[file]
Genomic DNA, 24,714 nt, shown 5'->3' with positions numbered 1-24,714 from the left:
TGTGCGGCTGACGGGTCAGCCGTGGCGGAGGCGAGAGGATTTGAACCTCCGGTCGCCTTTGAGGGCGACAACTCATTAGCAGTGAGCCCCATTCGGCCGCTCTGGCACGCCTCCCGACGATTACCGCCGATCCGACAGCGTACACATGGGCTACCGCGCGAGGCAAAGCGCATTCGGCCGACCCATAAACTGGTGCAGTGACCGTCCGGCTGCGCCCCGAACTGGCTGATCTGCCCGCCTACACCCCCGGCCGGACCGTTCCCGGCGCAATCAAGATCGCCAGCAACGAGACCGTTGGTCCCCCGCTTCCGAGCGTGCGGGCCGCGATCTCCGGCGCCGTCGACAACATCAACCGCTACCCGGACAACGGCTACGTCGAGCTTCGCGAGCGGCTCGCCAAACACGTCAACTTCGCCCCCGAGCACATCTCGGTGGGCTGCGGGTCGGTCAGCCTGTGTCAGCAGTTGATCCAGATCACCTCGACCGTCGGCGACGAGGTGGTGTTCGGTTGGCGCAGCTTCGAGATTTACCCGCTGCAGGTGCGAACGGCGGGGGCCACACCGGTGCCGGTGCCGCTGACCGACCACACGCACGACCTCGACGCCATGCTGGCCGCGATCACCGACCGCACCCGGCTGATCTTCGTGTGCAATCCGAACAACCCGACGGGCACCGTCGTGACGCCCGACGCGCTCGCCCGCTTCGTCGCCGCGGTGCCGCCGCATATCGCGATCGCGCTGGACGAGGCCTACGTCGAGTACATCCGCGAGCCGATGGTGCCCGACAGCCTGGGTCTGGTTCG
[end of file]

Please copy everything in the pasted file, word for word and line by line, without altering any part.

Genomic DNA, 24,714 nt, shown 5'->3' with positions numbered 1-24,714 from the left:
TGTGCGGCTGACGGGTCAGCCGTGGCGGAGGCGAGAGGATTTGAACCTCCGGTCGCCTTTGAGGGCGACAACTCATTAGCAGTGAGCCCCATTCGGCCGCTCTGGCACGCCTCCCGACGATTACCGCCGATCCGACAGCGTACACATGGGCTACCGCGCGAGGCAAAGCGCATTCGGCCGACCCATAAACTGGTGCAGTGACCGTCCGGCTGCGCCCCGAACTGGCTGATCTGCCCGCCTACACCCCCGGCCGGACCGTTCCCGGCGCAATCAAGATCGCCAGCAACGAGACCGTTGGTCCCCCGCTTCCGAGCGTGCGGGCCGCGATCTCCGGCGCCGTCGACAACATCAACCGCTACCCGGACAACGGCTACGTCGAGCTTCGCGAGCGGCTCGCCAAACACGTCAACTTCGCCCCCGAGCACATCTCGGTGGGCTGCGGGTCGGTCAGCCTGTGTCAGCAGTTGATCCAGATCACCTCGACCGTCGGCGACGAGGTGGTGTTCGGTTGGCGCAGCTTCGAGATTTACCCGCTGCAGGTGCGAACGGCGGGGGCCACACCGGTGCCGGTGCCGCTGACCGACCACACGCACGACCTCGACGCCATGCTGGCCGCGATCACCGACCGCACCCGGCTGATCTTCGTGTGCAATCCGAACAACCCGACGGGCACCGTCGTGACGCCCGACGCGCTCGCCCGCTTCGTCGCCGCGGTGCCGCCGCATATCGCGATCGCGCTGGACGAGGCCTACGTCGAGTACATCCGCGAGCCGATGGTGCCCGACAGCCTGGGTCTGGTTCG